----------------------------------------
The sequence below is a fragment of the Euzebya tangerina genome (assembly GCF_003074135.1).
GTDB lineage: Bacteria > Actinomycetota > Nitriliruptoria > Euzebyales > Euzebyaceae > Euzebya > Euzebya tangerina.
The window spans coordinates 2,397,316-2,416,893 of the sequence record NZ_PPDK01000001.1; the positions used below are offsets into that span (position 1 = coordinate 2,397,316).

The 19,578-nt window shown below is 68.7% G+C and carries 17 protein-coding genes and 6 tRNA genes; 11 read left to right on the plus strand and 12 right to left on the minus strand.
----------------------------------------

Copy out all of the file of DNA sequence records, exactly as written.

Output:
The sequence below is a fragment of the Euzebya tangerina genome (assembly GCF_003074135.1).
GTDB lineage: Bacteria > Actinomycetota > Nitriliruptoria > Euzebyales > Euzebyaceae > Euzebya > Euzebya tangerina.
The window spans coordinates 2,397,316-2,416,893 of the sequence record NZ_PPDK01000001.1; the positions used below are offsets into that span (position 1 = coordinate 2,397,316).

The 19,578-nt window shown below is 68.7% G+C and carries 17 protein-coding genes and 6 tRNA genes; 11 read left to right on the plus strand and 12 right to left on the minus strand.